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National Agriculture Week: Recognize the Farmers Who Feed You

Posted by Jeff Smith, State Senator District 31
Jeff Smith, State Senator District 31
Jeff Smith, Senator District 31 (D - Eau Claire)
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on Wednesday, 23 March 2022 in Wisconsin

farm-familySen. Jeff Smith writes about farmers’ contributions to our state and how the legislature must support them.


BRUNSWICK, WI - The distinction of my hometown as the center of the dairy industry was always a matter of pride for me growing up. While I didn’t understand how milk pricing worked yet, all that mattered was that Eau Claire was the center of the milk industry and played a big role in determining the price of milk.

The ‘Eau Claire Rule’ was established as part of the New Deal in 1937. Since we were America’s Dairyland it made sense that the further you were from Eau Claire, the more you paid for milk. However, the eventual establishment of huge corporate farms in southern and western states allowed them to charge more for their milk. It wasn’t until 1997 that a federal judge agreed with farmers that the rule depressed prices in the Midwest while raising prices for farmers elsewhere, and the rule was abandoned.

I tell that story, not because of an unfair rule, but because being America’s Dairyland is still something to be proud of. Dairy products from Wisconsin are the envy of the world. We may take it for granted, but Wisconsin cheese is a special delicacy you can’t find anywhere else.

It would seem obvious that a top responsibility of the state legislature would be to support an industry that’s treasured throughout the agricultural world. Yet, politicians have watched from the sideline as we lose hundreds of dairy farms. In 1978 nearly 48,000 dairy farms in Wisconsin each milked an average of 65 cows. There are now about 6,500 dairy farms milking an average of 200 cows.

There are many reasons Wisconsin is losing our dairy farms, including aging farmers and their children choosing other paths to follow. But we’ve also ignored the need for policies that protect and encourage dairy producers to thrive in Wisconsin.

A prime example of this legislative dysfunction is the inability to do something as simple as pass dairy labeling bills. Session after session, a bill that would define milk as coming from a mammal rather than a plant, stalls in the legislature. I imagine if you were to ask some legislators they might say “we ran out of time.” Hogwash, I say.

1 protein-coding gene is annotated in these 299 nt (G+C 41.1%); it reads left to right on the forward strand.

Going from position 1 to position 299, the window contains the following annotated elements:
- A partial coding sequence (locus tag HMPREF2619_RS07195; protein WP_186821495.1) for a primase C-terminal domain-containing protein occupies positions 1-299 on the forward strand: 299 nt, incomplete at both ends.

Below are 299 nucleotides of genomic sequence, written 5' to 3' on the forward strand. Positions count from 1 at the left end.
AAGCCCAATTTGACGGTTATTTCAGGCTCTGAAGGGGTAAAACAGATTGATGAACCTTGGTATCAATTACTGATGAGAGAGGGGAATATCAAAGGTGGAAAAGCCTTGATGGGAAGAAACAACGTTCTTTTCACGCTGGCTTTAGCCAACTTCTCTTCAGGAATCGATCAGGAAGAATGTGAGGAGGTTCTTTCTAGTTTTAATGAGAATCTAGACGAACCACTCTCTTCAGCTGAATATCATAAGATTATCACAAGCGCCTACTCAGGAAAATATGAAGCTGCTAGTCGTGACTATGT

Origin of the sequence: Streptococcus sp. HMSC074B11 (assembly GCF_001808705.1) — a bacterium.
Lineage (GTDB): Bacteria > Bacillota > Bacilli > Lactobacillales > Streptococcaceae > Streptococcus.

When majority party leaders want something that will make the headlines, they pass it so fast your head will spin. No, the real reason the milk labeling bills are in limbo is because they politicians failed to prioritize our farmers in America’s Dairyland.

jeff-smithI’ve heard directly from farmers about the everyday challenges they face. During National Agriculture Week we must commit ourselves to policies that will support our farmers today and for generations to come.

Too many farmers need to work off the farm just so they can have health insurance, for instance. Smart legislation to make healthcare more affordable for Wisconsinites, like Medicaid expansion, would be huge for farmers.

Dairy farmers, in particular, depend on migrant labor. Creating a driver permit for migrant workers would help our farmers and make our roads safer.

Climate change has affected farmers in negative ways because of increased flooding and warmer temperatures. That’s why cover crop rebates, flood resiliency and more support from UW Extension agents is necessary in the ag world today.

In today’s world, being connected is critical to success. That’s why bills like mine to run fiber to every farm and every household in Wisconsin matters. If we want the next generation to work and live in rural Wisconsin, they must have reliable, high-speed internet. Who wouldn’t want to live where they can enjoy the beauty of Wisconsin—if only they could thrive here?

There are a lot more farmers among us than we realize. Simple policy fixes can have dramatic effects for farmers. These ideas are examples of bills that were offered this legislative session, but ignored or forgotten by the majority party.

Our farmers are there for us each and every day. We need to support them just as much as they support us. Farmers put food on our tables. What better way can we say ‘thank you’ than to take simple steps for our hardworking farmers?

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